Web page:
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Bush and the Environment

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Ecology Communications


Our Earth: The Biggest House of All


Imagine a house that has…maybe five bedrooms in it, a living room, kitchen, two bathrooms, and maybe a game room. Now let's say you and four of your friends move into that house. At first, you'd probably be living the life of luxury. Everyone has their own room, you can all hang out in the living room if you want, move to the game room if you're bored. You've got a pretty nice set-up. But what happens when more people want to move in? First they can throw sleeping bags down on the living room floor, and when more people come to move in, they can camp in the game room. But after a while, every time you want to go hang out in a different room, you'd be stepping over sleeping bodies and pushing other people's stuff around just to get around. And think of all the garbage that would pile up if people didn't clean up after themselves! I don't even want to think about the stinky bathrooms! Eventually, you would just run out of space. You'd all be too cramped to enjoy your little house, and there would be empty room for you to just get away from everyone else.

In a way, that's exactly what's happening to our planet. The world population has gotten so big that we're crowding the cities and making a great big mess of the place! More people means that the land gets more crowded, and we produce more waste and more garbage. The population is exploding so quickly that soon enough cities won't be able to accommodate everyone. It's just like we're running out of rooms in our house. So why can't we just make the cities bigger? Well, what happens when we try is a phenomenon called urban sprawl. This means that people are developing land outside of cities irresponsibly and inefficiently. One study showed that in the late 90s, we were developing land at twice the rate that the population was growing.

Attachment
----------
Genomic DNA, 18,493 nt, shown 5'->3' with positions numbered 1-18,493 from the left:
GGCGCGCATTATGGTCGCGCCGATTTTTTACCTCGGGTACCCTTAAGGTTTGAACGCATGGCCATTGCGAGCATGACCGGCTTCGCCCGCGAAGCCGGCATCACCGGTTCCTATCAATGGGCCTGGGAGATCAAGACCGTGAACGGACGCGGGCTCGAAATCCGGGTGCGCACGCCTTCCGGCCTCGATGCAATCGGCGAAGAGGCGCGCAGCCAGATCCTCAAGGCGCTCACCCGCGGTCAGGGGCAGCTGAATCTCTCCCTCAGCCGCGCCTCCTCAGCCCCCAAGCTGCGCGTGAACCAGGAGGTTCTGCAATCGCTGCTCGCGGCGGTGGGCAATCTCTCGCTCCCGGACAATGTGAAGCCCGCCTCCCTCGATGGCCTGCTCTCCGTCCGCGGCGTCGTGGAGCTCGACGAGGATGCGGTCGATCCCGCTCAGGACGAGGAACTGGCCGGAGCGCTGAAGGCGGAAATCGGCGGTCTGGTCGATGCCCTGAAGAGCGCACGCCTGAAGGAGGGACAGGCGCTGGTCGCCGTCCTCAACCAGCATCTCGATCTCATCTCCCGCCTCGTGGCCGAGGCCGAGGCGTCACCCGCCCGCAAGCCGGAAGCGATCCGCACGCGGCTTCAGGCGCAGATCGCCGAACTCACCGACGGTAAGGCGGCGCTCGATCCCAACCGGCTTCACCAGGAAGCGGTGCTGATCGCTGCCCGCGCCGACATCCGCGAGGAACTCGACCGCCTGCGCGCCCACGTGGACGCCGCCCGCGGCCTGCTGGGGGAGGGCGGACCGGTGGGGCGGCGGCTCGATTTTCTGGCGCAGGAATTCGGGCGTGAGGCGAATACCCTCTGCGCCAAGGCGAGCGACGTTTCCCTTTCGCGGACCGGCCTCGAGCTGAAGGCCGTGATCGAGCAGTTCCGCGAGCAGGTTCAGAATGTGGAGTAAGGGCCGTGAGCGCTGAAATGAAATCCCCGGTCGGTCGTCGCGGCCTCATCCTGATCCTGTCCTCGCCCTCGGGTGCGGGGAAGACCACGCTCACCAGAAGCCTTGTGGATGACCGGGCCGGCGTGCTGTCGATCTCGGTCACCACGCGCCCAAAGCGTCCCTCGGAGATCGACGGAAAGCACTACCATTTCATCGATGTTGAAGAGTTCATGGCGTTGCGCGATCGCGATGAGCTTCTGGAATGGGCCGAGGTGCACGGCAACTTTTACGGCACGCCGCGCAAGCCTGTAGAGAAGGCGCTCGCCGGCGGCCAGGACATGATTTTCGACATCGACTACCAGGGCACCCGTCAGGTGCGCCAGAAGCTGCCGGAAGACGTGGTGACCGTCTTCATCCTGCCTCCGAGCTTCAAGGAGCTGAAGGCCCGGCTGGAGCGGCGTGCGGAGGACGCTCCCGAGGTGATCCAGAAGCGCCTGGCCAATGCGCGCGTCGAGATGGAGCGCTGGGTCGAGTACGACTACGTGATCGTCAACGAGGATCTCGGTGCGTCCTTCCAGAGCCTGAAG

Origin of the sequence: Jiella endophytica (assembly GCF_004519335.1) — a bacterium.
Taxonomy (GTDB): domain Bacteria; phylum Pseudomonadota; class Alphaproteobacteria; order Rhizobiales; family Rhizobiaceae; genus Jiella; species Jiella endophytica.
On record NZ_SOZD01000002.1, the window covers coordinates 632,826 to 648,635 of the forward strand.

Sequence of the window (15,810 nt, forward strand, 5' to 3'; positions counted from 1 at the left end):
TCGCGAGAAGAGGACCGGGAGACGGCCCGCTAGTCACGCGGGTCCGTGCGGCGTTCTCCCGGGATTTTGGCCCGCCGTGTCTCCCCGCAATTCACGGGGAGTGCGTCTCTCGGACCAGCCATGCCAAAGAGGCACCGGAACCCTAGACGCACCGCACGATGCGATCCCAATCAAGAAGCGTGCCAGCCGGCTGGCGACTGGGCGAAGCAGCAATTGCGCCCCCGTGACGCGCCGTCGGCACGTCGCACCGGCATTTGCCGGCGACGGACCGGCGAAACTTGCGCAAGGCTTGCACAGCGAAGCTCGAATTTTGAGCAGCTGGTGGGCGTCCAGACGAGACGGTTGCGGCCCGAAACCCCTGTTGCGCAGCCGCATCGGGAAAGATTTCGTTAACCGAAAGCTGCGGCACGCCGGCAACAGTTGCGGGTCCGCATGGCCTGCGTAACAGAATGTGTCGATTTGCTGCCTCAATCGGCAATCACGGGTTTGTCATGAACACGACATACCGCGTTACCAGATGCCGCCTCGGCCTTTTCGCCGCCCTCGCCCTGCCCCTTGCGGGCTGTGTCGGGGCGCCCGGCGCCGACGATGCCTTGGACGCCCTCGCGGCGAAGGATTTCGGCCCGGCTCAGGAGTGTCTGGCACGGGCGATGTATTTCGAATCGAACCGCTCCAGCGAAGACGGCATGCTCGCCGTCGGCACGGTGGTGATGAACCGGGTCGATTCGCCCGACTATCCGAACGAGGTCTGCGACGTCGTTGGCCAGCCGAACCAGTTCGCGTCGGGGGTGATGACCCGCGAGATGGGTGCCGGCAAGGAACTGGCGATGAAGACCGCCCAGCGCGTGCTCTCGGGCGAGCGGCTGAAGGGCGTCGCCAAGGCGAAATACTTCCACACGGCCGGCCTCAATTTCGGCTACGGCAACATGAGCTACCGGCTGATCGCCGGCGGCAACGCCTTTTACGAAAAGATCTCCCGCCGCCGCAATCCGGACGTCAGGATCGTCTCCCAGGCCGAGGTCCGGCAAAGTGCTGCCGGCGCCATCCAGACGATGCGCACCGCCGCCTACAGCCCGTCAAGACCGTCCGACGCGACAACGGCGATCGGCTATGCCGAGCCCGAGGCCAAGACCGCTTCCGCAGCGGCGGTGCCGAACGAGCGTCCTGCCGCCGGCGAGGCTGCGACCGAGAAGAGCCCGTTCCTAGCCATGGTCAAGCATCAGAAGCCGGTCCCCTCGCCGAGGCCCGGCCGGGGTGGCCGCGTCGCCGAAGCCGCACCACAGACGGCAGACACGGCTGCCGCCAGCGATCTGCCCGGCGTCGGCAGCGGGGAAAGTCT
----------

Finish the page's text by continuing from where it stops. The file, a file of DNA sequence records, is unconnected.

It seems like most people are saying, "Well, if the population keeps growing, let's keep on building!" But one way to stop this cycle is to slow population growth. We can do that by educating people around the world about birth control and responsible reproduction. Groups like Planned Parenthood do just this.

Another good solution is to create greenbelts, or areas that are designated as 'off limits' to builders. This means that no matter how big a city gets, there will be some nature nearby.

In the story of your imaginary house, you can see how important it would be to clean up your messes. It's just as important to clean up your messes in real life too. Think about it. Do you recycle your cans, bottles, and paper? Or just throw them away? Recycling is very important for a couple of reasons. One is that recycling paper means that we don't need to cut down more trees to make new paper. That keeps the air cleaner, and the land greener. Also, when you just throw things out, they add to the big ugly landfills that take up space, and can contaminate soil.

Another result of the growing population is something that you might only see if you live near a big city: traffic. More and more people mean more and more cars. We are dumping more exhaust into the air now than ever before. In January, the United Nations released a study proving that the toxins we've put into the air are dramatically affecting the global temperature. That means that we're changing the ecology of every plant and animal on the planet, and some organisms can't live through such severe temperature change.